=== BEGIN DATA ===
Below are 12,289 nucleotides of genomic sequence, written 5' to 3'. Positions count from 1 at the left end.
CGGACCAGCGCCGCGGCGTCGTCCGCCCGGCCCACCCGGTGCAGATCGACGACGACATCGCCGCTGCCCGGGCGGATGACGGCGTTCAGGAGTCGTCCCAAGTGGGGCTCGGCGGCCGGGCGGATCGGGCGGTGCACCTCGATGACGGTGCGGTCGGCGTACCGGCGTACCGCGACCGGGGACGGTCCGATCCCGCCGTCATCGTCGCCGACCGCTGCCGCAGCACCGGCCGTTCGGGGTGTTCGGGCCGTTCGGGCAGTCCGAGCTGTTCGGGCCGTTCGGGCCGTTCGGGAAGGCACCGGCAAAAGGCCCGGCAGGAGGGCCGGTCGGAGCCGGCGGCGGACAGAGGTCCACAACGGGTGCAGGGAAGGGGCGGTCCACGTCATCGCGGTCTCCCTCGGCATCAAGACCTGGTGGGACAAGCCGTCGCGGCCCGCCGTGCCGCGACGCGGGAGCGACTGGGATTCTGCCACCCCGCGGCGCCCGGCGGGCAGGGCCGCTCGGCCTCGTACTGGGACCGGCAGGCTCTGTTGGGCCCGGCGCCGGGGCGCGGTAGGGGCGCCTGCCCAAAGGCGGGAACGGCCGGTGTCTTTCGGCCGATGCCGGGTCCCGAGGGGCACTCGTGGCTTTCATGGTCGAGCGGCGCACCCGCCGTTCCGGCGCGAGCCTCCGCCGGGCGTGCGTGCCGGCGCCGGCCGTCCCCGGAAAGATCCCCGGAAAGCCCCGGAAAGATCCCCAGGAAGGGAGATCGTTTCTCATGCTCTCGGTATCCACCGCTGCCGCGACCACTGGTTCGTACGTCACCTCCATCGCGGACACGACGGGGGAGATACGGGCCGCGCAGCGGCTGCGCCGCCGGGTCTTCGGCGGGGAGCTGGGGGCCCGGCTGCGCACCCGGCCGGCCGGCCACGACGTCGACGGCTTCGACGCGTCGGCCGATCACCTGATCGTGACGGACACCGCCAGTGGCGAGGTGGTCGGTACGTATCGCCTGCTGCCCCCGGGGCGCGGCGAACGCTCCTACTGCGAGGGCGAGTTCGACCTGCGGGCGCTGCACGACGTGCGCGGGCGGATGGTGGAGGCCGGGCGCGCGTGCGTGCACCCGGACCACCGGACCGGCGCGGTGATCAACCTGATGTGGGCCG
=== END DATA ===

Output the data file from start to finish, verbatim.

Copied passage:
Below are 12,289 nucleotides of genomic sequence, written 5' to 3'. Positions count from 1 at the left end.
CGGACCAGCGCCGCGGCGTCGTCCGCCCGGCCCACCCGGTGCAGATCGACGACGACATCGCCGCTGCCCGGGCGGATGACGGCGTTCAGGAGTCGTCCCAAGTGGGGCTCGGCGGCCGGGCGGATCGGGCGGTGCACCTCGATGACGGTGCGGTCGGCGTACCGGCGTACCGCGACCGGGGACGGTCCGATCCCGCCGTCATCGTCGCCGACCGCTGCCGCAGCACCGGCCGTTCGGGGTGTTCGGGCCGTTCGGGCAGTCCGAGCTGTTCGGGCCGTTCGGGCCGTTCGGGAAGGCACCGGCAAAAGGCCCGGCAGGAGGGCCGGTCGGAGCCGGCGGCGGACAGAGGTCCACAACGGGTGCAGGGAAGGGGCGGTCCACGTCATCGCGGTCTCCCTCGGCATCAAGACCTGGTGGGACAAGCCGTCGCGGCCCGCCGTGCCGCGACGCGGGAGCGACTGGGATTCTGCCACCCCGCGGCGCCCGGCGGGCAGGGCCGCTCGGCCTCGTACTGGGACCGGCAGGCTCTGTTGGGCCCGGCGCCGGGGCGCGGTAGGGGCGCCTGCCCAAAGGCGGGAACGGCCGGTGTCTTTCGGCCGATGCCGGGTCCCGAGGGGCACTCGTGGCTTTCATGGTCGAGCGGCGCACCCGCCGTTCCGGCGCGAGCCTCCGCCGGGCGTGCGTGCCGGCGCCGGCCGTCCCCGGAAAGATCCCCGGAAAGCCCCGGAAAGATCCCCAGGAAGGGAGATCGTTTCTCATGCTCTCGGTATCCACCGCTGCCGCGACCACTGGTTCGTACGTCACCTCCATCGCGGACACGACGGGGGAGATACGGGCCGCGCAGCGGCTGCGCCGCCGGGTCTTCGGCGGGGAGCTGGGGGCCCGGCTGCGCACCCGGCCGGCCGGCCACGACGTCGACGGCTTCGACGCGTCGGCCGATCACCTGATCGTGACGGACACCGCCAGTGGCGAGGTGGTCGGTACGTATCGCCTGCTGCCCCCGGGGCGCGGCGAACGCTCCTACTGCGAGGGCGAGTTCGACCTGCGGGCGCTGCACGACGTGCGCGGGCGGATGGTGGAGGCCGGGCGCGCGTGCGTGCACCCGGACCACCGGACCGGCGCGGTGATCAACCTGATGTGGGCCG